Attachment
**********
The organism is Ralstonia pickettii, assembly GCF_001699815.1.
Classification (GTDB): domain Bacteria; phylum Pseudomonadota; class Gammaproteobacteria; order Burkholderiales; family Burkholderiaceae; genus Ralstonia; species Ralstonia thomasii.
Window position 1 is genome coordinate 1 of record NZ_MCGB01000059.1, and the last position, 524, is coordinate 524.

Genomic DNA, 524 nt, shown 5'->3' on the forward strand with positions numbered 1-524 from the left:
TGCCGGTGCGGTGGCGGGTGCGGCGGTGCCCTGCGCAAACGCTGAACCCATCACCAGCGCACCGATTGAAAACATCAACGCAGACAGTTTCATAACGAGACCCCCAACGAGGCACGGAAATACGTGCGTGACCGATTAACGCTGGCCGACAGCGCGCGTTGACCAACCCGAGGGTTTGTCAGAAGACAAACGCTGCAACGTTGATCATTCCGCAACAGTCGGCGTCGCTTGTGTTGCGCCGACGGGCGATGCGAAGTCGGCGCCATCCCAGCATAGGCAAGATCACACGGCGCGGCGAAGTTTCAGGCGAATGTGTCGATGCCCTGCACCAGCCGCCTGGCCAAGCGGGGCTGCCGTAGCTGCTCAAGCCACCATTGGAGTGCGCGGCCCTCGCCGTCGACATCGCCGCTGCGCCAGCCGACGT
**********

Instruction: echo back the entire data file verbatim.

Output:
The organism is Ralstonia pickettii, assembly GCF_001699815.1.
Classification (GTDB): domain Bacteria; phylum Pseudomonadota; class Gammaproteobacteria; order Burkholderiales; family Burkholderiaceae; genus Ralstonia; species Ralstonia thomasii.
Window position 1 is genome coordinate 1 of record NZ_MCGB01000059.1, and the last position, 524, is coordinate 524.

Genomic DNA, 524 nt, shown 5'->3' on the forward strand with positions numbered 1-524 from the left:
TGCCGGTGCGGTGGCGGGTGCGGCGGTGCCCTGCGCAAACGCTGAACCCATCACCAGCGCACCGATTGAAAACATCAACGCAGACAGTTTCATAACGAGACCCCCAACGAGGCACGGAAATACGTGCGTGACCGATTAACGCTGGCCGACAGCGCGCGTTGACCAACCCGAGGGTTTGTCAGAAGACAAACGCTGCAACGTTGATCATTCCGCAACAGTCGGCGTCGCTTGTGTTGCGCCGACGGGCGATGCGAAGTCGGCGCCATCCCAGCATAGGCAAGATCACACGGCGCGGCGAAGTTTCAGGCGAATGTGTCGATGCCCTGCACCAGCCGCCTGGCCAAGCGGGGCTGCCGTAGCTGCTCAAGCCACCATTGGAGTGCGCGGCCCTCGCCGTCGACATCGCCGCTGCGCCAGCCGACGT